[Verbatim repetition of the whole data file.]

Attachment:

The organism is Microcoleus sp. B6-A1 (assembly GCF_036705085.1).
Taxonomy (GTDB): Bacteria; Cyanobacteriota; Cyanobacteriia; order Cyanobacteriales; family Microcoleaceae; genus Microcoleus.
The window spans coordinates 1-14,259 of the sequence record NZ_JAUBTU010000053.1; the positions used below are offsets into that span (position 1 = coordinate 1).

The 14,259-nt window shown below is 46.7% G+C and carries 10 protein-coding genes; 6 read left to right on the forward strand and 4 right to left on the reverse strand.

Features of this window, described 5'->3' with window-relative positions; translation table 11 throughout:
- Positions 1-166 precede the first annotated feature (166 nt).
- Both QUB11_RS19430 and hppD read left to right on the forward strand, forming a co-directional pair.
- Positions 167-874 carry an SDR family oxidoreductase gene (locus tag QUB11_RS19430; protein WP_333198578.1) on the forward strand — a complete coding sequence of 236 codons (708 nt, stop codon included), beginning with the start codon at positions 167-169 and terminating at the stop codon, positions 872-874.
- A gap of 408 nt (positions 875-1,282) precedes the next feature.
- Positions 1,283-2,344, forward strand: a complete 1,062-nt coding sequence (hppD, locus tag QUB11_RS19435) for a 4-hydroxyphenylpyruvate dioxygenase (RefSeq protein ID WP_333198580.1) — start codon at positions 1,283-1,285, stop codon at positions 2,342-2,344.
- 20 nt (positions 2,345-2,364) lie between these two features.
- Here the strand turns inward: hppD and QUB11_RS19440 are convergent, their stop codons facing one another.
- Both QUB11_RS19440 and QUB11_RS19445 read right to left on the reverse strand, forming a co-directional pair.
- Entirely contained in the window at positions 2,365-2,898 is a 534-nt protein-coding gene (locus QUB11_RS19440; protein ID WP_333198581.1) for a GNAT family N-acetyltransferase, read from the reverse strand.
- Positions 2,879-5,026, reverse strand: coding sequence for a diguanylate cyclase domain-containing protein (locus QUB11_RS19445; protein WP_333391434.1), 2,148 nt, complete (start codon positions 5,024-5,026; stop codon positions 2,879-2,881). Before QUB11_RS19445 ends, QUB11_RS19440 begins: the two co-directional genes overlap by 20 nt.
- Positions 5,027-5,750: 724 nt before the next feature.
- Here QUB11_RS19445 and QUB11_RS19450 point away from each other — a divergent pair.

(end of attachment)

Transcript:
The organism is Microcoleus sp. B6-A1 (assembly GCF_036705085.1).
Taxonomy (GTDB): Bacteria; Cyanobacteriota; Cyanobacteriia; order Cyanobacteriales; family Microcoleaceae; genus Microcoleus.
The window spans coordinates 1-14,259 of the sequence record NZ_JAUBTU010000053.1; the positions used below are offsets into that span (position 1 = coordinate 1).

The 14,259-nt window shown below is 46.7% G+C and carries 10 protein-coding genes; 6 read left to right on the forward strand and 4 right to left on the reverse strand.

Features of this window, described 5'->3' with window-relative positions; translation table 11 throughout:
- Positions 1-166 precede the first annotated feature (166 nt).
- Both QUB11_RS19430 and hppD read left to right on the forward strand, forming a co-directional pair.
- Positions 167-874 carry an SDR family oxidoreductase gene (locus tag QUB11_RS19430; protein WP_333198578.1) on the forward strand — a complete coding sequence of 236 codons (708 nt, stop codon included), beginning with the start codon at positions 167-169 and terminating at the stop codon, positions 872-874.
- A gap of 408 nt (positions 875-1,282) precedes the next feature.
- Positions 1,283-2,344, forward strand: a complete 1,062-nt coding sequence (hppD, locus tag QUB11_RS19435) for a 4-hydroxyphenylpyruvate dioxygenase (RefSeq protein ID WP_333198580.1) — start codon at positions 1,283-1,285, stop codon at positions 2,342-2,344.
- 20 nt (positions 2,345-2,364) lie between these two features.
- Here the strand turns inward: hppD and QUB11_RS19440 are convergent, their stop codons facing one another.
- Both QUB11_RS19440 and QUB11_RS19445 read right to left on the reverse strand, forming a co-directional pair.
- Entirely contained in the window at positions 2,365-2,898 is a 534-nt protein-coding gene (locus QUB11_RS19440; protein ID WP_333198581.1) for a GNAT family N-acetyltransferase, read from the reverse strand.
- Positions 2,879-5,026, reverse strand: coding sequence for a diguanylate cyclase domain-containing protein (locus QUB11_RS19445; protein WP_333391434.1), 2,148 nt, complete (start codon positions 5,024-5,026; stop codon positions 2,879-2,881). Before QUB11_RS19445 ends, QUB11_RS19440 begins: the two co-directional genes overlap by 20 nt.
- Positions 5,027-5,750: 724 nt before the next feature.
- Here QUB11_RS19445 and QUB11_RS19450 point away from each other — a divergent pair.